Choosing the Right Engineer (OPINION)

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I recently had an operation. To choose a doctor, I solicited bids and received a nice low bid from a doctor who thought it was a great opportunity to practice the procedure.

Of course, I’m kidding. I chose a medical professional after researching his qualifications and asking my friends about their experiences with him. Some things are just too important to leave in the wrong hands.

Choosing the right design professional, including professional engineers and architects, should be a similar process. Actually, many people may not realize that it is against both state and federal law to use a bidding process (or any process based on price) to select an engineer or architect for public projects. Instead, public entities must select a design professional using a process called Qualifications Based Selection, or QBS. Using the procurement process outlined in the state law will result in the acquisition of the most capable professional, while at the same time obtaining a price that is fair and reasonable, since the process includes price negotiations after the most qualified firm is selected. If a reasonable price cannot be negotiated with the top firm, negotiations can commence with the second-ranked firm, but this situation rarely occurs.

The QBS law helps protect the public health and welfare, since it results in having the most qualified engineer design and watch over projects that provide safe drinking water, sound bridges and highways, adequate sewer collection and treatment, and other public infrastructure. But selecting the proper engineer can provide similar benefits to the private sector as well. Any entity, whether it is public or private, should consider the following attributes when selecting an engineer or an engineering firm. Although the focus below is on engineers, the same principles should apply to any design professional.

Make sure the engineer is a licensed professional engineer, or P.E. In addition to obtaining an engineering degree from an accredited university, these professionals have completed a minimum of four years of training in their field of discipline and passed two rounds of rigorous testing. In addition, they must complete continuing education on a biannual basis to continue their licensure. But this requirement is really just a minimum.

Make sure that the engineer is qualified for the project you are considering by verifying that he or she has successfully completed projects of similar scope and size in the past. Many projects require specialized expertise for success, and the engineer and/or firm should have the capacity and capability to get the work done while maintaining quality.  Higher quality designs result in successful projects with less risk for litigation, and good detailed plans can also save in construction costs, since contractors do not have to include as much risk in their pricing. In addition, engineers who specialize in certain projects can often perform their services more efficiently than less-qualified engineers who face a learning curve. Also, make sure previous design work was completed on time and for the agreed-upon fee (unless their client asked for additional services.)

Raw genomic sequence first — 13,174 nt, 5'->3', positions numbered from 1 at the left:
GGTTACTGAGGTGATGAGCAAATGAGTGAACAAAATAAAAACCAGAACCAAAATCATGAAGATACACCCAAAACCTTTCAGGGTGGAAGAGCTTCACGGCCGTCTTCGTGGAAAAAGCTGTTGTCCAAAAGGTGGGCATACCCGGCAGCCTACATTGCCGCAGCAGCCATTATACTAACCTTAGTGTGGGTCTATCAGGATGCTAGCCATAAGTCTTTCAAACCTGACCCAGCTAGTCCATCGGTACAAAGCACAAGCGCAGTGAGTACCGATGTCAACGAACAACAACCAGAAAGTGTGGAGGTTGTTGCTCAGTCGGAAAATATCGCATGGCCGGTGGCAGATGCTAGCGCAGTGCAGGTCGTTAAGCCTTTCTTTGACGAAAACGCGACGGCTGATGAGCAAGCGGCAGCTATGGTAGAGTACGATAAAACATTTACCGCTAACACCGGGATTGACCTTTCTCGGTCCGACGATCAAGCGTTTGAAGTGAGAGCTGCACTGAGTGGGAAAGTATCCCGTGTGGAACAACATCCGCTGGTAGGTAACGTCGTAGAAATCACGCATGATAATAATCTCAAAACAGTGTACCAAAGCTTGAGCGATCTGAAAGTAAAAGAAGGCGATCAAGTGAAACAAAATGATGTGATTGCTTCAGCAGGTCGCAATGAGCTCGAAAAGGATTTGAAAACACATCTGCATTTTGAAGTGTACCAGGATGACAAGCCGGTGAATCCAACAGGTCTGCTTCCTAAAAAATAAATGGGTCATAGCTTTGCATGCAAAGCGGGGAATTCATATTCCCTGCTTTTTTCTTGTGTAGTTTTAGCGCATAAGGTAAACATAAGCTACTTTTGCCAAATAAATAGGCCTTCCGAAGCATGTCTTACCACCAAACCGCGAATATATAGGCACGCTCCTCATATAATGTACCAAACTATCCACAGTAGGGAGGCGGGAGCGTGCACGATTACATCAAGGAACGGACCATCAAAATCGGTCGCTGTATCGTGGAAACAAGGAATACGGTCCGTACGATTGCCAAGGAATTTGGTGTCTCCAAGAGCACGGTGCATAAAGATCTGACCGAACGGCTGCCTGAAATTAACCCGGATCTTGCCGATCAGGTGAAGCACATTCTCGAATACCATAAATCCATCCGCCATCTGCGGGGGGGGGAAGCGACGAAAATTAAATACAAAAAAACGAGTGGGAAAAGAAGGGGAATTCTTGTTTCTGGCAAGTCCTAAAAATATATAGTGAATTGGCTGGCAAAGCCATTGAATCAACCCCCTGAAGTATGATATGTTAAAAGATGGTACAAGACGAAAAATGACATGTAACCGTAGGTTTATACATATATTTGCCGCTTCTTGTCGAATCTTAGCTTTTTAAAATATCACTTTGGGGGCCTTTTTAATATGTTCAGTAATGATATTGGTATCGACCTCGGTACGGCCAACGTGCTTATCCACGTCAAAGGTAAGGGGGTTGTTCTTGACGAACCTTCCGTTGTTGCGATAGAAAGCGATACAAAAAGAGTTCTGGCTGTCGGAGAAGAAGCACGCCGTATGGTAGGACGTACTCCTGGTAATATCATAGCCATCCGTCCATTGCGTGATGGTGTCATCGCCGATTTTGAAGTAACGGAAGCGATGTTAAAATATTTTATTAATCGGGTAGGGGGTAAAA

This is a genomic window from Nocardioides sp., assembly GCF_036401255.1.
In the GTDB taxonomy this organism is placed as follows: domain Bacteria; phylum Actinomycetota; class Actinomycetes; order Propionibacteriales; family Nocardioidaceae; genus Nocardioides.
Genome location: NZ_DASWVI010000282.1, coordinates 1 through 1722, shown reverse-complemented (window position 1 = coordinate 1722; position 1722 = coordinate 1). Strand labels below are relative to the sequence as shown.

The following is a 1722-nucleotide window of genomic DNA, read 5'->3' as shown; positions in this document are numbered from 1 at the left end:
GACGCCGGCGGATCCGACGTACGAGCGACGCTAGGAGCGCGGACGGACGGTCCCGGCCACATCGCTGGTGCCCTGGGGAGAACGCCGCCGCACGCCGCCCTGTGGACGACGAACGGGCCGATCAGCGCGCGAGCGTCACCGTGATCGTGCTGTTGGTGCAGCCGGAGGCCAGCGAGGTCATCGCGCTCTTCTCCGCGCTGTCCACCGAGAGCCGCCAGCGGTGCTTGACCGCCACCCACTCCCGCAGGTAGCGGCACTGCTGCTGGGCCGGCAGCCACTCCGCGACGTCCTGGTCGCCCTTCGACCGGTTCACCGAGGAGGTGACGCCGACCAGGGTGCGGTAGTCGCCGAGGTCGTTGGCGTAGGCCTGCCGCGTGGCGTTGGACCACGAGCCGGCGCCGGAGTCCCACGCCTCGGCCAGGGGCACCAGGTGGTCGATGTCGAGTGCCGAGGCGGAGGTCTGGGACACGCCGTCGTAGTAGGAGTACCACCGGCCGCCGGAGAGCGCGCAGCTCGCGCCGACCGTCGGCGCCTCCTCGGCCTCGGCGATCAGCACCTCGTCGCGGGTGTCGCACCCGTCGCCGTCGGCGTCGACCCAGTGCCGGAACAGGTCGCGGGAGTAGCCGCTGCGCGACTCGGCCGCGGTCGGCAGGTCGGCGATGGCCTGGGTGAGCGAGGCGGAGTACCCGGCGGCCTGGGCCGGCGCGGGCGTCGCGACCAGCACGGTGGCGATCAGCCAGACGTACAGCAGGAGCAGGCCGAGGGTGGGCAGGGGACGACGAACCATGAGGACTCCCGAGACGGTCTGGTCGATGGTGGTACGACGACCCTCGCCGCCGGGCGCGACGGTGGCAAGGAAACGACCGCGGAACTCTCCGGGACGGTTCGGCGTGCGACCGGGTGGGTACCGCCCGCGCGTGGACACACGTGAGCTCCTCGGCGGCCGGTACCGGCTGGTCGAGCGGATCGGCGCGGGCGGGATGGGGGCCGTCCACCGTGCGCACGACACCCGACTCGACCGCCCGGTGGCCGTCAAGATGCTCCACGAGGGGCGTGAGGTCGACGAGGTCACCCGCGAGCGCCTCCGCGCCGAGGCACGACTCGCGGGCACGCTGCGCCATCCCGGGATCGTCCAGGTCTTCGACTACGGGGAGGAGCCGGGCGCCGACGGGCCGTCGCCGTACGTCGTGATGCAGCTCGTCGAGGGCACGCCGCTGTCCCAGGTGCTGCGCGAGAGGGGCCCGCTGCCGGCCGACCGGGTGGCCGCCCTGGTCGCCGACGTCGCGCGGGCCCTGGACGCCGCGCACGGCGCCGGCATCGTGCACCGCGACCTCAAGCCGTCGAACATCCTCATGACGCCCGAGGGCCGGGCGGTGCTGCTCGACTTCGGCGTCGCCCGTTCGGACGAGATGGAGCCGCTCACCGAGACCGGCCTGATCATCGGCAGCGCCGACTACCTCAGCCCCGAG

Call references and make sure that the engineer has provided exemplary service and represented his or her clients well. Good engineers live and work by an ethical code and place the welfare of their clients and the general public above their own. They also engage the client as part of the design team by listening and using frequent effective communication, and they are responsive when the client calls regardless of the size of the project. And although engineers cannot guarantee perfection, good engineers are accountable for their actions and endeavor to be a part of the solution, not the problem when the proverbial feces hits the fan.

Perhaps above all, make sure that the engineer is someone with whom you can communicate and develop trust. Trust is important in any relationship, and a client/engineer relationship is no exception. A good engineer is a trusted adviser that will always tell you what you need to hear and not necessarily what you want to hear.

The process of choosing an engineer is not that much different than choosing a good doctor. Of course, I realize engineers are not doctors, who routinely save lives and cure illness. But professional engineers do help protect life and prevent illness through successful, safe public works projects and other services. Remember, the protection of your best interests as well as the general public health and welfare is in their hands. So please choose wisely. 

Brad Hammond, P.E. is president of McGoodwin, Williams and Yates Inc., a consulting engineering firm in Fayetteville that specializes in public works projects. He can be reached at 479-443-3404 or via email at [email protected].